Results and Discussion

Contrast-enhanced T1-WIs at different time points revealed the local BBB opening in the right primary visual cortex (Figure 2A). Gd-DTPA leakage at the FUS exposure site was evaluated via SI changes obtained from the subtracted T1-WIs between pre- and post-FUS exposure to identify BBB-opening. The SI change significantly decreased at 5 h post-FUS exposure and show a more obvious decrease trend at 6 h after Gd injection, representing recovery of the BBB (Figure 2B). Figure 3 shows no edema in the FUS targeted area compared with the DWI images pre FUS exposure, proving that the process of BBB opening didn’t result in brain tissue injury. Figure 3 is the comparison of visual stimulus-evoked fMRI BOLD responses pre- and post- FUS-induced BBB opening in the macaque brain. According to the results of visual stimulus at different time points, the group-averaged BOLD signal change values significantly increased in both FUS and non-FUS side (Figure 4A). The light Yellow-shaded area indicates the visual stimulus duration. Figure 4B showed that the average BOLD responses peaked at 1h at FUS side while the BOLD changes continually increased at 1 h and 2 h and the maximum at 6 h at non-FUS side. The BOLD change may caused by animal physiological status even EtCO2 and SPO2 were maintained stably. The results indicated the FUS-induced BBB opening didn't cause any tissue damage and functional influence in monkey brain.


We confirmed that MB-presented FUS exposure could successfully induce temporal and noninvasive BBB opening in monkeys monitoring by 7T MRI. It is also inferred that the BBB-opened process didn't induce additional neuromodulation. This research, together with 7T MRI, might potentially provide the basis for clinical application.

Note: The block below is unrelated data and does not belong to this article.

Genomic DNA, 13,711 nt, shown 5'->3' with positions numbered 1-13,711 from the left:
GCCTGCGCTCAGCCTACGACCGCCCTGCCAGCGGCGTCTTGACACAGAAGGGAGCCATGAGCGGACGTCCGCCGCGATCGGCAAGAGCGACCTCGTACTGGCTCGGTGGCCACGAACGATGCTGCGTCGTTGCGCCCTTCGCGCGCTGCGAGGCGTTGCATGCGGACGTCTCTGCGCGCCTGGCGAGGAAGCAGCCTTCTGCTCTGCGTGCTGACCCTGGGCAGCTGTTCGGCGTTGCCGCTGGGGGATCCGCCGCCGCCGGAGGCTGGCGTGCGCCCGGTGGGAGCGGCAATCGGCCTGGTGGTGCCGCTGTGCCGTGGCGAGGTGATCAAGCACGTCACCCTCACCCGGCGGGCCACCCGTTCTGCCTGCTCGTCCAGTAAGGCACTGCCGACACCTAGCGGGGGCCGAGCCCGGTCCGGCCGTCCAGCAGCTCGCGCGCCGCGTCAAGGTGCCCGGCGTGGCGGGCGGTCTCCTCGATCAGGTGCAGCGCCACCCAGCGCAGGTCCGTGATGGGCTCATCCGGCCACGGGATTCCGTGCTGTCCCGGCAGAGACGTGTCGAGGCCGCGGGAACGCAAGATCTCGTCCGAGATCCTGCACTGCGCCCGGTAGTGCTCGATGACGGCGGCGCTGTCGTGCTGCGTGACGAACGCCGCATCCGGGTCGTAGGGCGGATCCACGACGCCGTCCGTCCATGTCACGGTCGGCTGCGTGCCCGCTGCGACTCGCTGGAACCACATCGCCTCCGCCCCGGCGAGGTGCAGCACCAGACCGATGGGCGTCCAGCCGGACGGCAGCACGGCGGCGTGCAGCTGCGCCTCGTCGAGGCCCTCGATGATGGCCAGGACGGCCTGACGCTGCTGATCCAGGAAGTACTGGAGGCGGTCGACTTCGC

This work was supported by grants from the Fundamental Research Funds for the Central Universities (2016QN81017) and the National Natural Science Foundation of China (81527901, 61673346, 81527901)


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Figure 1 The schematic diagram of lab-designed MRI-compatible FUS transducer.

Figure 2 (A) Gd contrast T1-weighted images for monitoring the BBB opening in the monkey‘s brain (B) Time course of signal intensity (SI) change pre- and post-pre- and post- FUS transmission. The Gd injection were applied at 2 min, 3 h, 6 h, and 48 h after FUS exposure.

Figure 3 Comparison of SWI image before and 6 h after FUS-induced BBB opening. Red circles indicate the BBB opening area.

Figure 4 Comparison of visual stimulus-evoked fMRI BOLD activations pre- and post- FUS induced BBB opening in the macaque brain. (A) Group-averaged BOLD of visual stimulus in FUS and non-FUS side at different time periods pre and post BBB opening. Light Yellow-shaded area indicates the visual stimulus duration. (B) Chart of BOLD changes evoked by visual stimulation.

Proc. Intl. Soc. Mag. Reson. Med. 27 (2019)